Exiled Yanukovich was originally nominated for the PM’s post in 2002 by a former pro-Russian Ukrainian President Leonid Kuchma, also an engineer and technical manager of Kazakhstan’s top-secret space program during USSR and later, the general director of then one of the world’s largest rocket construction companies, Yuzhmash. This company designed and produced the Soviet intercontinental ballistic missiles (ICBM) and rockets for the Soviet Union’s space programs, which were regarded as cheaper than their competitors on the market and had a “great technical performance” (including the silo-based “Satan” missile, R-36 or SS-18 with a nuclear warhead, and the Tsyklon space rockets). It is to be expected that if Ukraine still holds the keys of many Soviet-era military secrets then Moscow would prefer not to share any of the technical know-how with the West or any others since Russia’s current missile arsenal is build upon the Soviet technical knowledge.

Half of Ukraine’s energy needs are met through nuclear energy. In recent years the Ukrainian Government, wanting to reduce its nuclear fuel dependency on Russia, has shifted its purchasing of nuclear fuel from Russia to the US. In September 2021, Ukraine’s Energoatom company has signed a deal with the US-based Westinghouse to build new reactors at established sites. The Ukrainian Government also explored the possibility to purchase smaller modular reactors from NuScale, a US company. Russia’s take-over of Chernobyl nuclear plant early in the conflict is likely to reverse Ukraine’s turn to the West for nuclear fuel supplies and Research & Development technology investments in this field.

A restoration of “Grand Vizier” Yanukovich?

One of the options for Moscow should Kiev fall is to restore Yanukovich. Afterall, he was a trusted leader by Russia despite his lack of credibility among many Ukrainians today. Such a political gamble could backfire, however. The question is also whether exiled Yanukovich could adequately support Russia’s strategic interests in a divided Ukrainian nation which he in the first place “helped” to divide? A more suitable option for Moscow would be to install another, less controversial local Ukrainian leader with a pro-Russia sentiment.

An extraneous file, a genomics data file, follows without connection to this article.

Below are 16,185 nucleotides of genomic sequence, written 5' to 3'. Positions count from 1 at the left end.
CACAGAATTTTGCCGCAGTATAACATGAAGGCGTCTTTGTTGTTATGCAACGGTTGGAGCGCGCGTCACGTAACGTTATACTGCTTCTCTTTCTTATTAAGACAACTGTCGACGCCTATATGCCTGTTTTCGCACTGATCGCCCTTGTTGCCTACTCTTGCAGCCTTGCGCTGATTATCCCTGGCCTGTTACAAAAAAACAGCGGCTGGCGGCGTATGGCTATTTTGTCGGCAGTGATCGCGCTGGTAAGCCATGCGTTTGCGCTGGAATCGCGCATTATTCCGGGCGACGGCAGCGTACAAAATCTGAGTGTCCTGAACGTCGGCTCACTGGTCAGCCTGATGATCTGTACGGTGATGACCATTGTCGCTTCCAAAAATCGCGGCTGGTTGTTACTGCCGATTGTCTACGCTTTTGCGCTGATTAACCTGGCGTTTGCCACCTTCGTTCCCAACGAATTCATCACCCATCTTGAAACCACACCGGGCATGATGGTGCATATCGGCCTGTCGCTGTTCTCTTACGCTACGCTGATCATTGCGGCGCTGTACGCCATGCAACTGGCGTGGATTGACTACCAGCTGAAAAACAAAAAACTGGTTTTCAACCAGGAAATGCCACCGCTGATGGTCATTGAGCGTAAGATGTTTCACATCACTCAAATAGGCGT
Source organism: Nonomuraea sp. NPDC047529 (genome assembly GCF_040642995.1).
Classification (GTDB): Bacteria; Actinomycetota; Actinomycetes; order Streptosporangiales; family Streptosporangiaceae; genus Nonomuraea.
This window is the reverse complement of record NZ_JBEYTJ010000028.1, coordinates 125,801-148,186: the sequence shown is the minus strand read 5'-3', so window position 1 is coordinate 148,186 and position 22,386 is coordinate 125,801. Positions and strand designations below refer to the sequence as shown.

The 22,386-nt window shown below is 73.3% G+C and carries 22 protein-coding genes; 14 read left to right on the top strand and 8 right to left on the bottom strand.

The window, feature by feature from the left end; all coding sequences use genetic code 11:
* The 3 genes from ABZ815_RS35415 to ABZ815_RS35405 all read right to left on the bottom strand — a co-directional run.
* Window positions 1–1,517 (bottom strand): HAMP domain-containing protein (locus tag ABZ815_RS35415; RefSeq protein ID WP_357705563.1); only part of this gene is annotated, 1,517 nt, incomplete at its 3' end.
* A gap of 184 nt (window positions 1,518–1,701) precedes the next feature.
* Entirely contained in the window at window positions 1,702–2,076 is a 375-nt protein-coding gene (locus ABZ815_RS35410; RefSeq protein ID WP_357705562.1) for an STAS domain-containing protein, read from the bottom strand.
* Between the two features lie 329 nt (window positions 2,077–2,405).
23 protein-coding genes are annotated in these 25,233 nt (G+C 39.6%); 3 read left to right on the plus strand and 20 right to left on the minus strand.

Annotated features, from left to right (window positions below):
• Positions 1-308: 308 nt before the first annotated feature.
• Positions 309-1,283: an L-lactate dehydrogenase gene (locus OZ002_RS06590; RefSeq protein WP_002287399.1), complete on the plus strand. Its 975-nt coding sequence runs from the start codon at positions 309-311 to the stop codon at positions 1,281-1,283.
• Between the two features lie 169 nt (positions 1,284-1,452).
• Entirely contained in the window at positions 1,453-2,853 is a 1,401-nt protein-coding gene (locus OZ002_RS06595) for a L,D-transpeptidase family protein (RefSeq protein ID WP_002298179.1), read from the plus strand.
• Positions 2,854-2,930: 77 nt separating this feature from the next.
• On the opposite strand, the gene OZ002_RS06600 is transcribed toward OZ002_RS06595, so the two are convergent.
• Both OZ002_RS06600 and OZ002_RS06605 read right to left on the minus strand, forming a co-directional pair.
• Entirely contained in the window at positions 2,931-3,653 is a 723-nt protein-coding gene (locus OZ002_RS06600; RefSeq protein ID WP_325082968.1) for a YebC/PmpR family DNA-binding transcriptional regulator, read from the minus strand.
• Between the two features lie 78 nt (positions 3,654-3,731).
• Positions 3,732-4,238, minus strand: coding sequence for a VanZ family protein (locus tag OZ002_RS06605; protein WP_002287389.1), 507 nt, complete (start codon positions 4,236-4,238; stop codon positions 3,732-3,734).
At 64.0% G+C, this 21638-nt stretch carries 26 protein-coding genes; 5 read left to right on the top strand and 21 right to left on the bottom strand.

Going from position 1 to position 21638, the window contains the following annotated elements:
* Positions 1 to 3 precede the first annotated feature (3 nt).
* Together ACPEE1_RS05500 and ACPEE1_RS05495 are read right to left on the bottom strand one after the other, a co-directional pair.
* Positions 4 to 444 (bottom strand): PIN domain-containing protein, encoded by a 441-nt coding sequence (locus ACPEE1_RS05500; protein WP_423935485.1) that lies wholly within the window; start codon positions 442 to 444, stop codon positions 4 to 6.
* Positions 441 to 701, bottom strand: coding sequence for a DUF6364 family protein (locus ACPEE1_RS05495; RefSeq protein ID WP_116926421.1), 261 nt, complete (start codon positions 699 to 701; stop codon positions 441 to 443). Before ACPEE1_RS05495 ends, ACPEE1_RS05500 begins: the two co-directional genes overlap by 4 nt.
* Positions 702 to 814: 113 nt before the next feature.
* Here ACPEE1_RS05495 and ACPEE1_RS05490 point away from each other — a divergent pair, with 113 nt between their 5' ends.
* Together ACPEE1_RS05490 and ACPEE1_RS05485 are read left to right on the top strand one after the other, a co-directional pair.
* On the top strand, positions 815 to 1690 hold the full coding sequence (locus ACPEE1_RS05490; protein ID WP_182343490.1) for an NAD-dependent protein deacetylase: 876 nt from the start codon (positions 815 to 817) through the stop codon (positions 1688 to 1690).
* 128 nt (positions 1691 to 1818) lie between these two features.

The current President of Ukraine Volodymyr Zelensky with the task of defending his country in the face of Russian onslaught has made many mistakes in his country’s territorial defense, demonstrating his failure of leadership. For example, the decision to arm ordinary citizens on the streets of Kiev and turn the war into urban guerilla warfare is reminiscent of the siege of Sarajevo, which lasted for many years. His options are indeed severely constrained by the lack of European and NATO support in the face of an enemy with a much more powerful armory and military that was specifically trained to carry out such an attack.

A humanitarian disaster and refugee overspill into neighboring countries has seen NATO countries’ defences shored up but with the NATO Secretary-General announcing that they would not, at this stage of the conflict, engage with Russia militarily. The question that remains is: if Moscow installs its former “Grand Vizier” Yanukovich to power, or a similar pro-Russia leader in Kiev, while the conflict in many parts of Ukraine is still ongoing, how will the rest of the world, including Ukraine’s neighbors respond to assist Ukraine? Economic sanctions against Russia are not likely to have a major effect to stop the war, especially since Russia and China have recently signed a 30-year long agreement on oil and gas supply. Europe’s energy security is still highly dependent on Russia’s gas supplies.

Whether he is the first choice or not, exiled Yanukovich will probably still play a role in Ukraine’s post-invasion politics.

As for the Balkan states whose populations are closely watching the Russia-Ukraine conflict which invokes their own painful memories, the failure of effective mediation has, once again, demonstrated the weaknesses and limits of the EU’s crisis diplomacy.

Dr Nina Markovic Khaze is the Director of Communications at Solve Law, Manly, NSW, and President of the European Studies Association of Australia and New Zealand (ACT/NSW branch). She obtained PhD in Political Science from the Australian National University in European Union studies, and master’s degrees in International Relations and Diplomacy. Dr Markovic Khaze was working as asessional lecturer at UNSW and Macquarie University in Sydney from 2014 until 2021, teaching international relations, security studies and diplomatic history of great powers. Prior to joining academia, she was a senior parliamentary and public servant in Canberra. Nina also works for SBS Serbian radio program as a political analyst.

This post is also available in: Italiano